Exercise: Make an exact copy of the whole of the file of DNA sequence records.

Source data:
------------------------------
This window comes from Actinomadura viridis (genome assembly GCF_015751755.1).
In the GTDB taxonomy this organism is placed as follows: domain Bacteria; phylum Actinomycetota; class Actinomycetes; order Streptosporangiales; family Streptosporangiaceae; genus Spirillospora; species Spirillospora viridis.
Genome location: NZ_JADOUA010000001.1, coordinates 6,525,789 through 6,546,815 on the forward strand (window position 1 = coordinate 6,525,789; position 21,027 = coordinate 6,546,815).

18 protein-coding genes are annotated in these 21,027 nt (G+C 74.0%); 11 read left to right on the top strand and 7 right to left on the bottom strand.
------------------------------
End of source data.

This window comes from Actinomadura viridis (genome assembly GCF_015751755.1).
In the GTDB taxonomy this organism is placed as follows: domain Bacteria; phylum Actinomycetota; class Actinomycetes; order Streptosporangiales; family Streptosporangiaceae; genus Spirillospora; species Spirillospora viridis.
Genome location: NZ_JADOUA010000001.1, coordinates 6,525,789 through 6,546,815 on the forward strand (window position 1 = coordinate 6,525,789; position 21,027 = coordinate 6,546,815).

18 protein-coding genes are annotated in these 21,027 nt (G+C 74.0%); 11 read left to right on the top strand and 7 right to left on the bottom strand.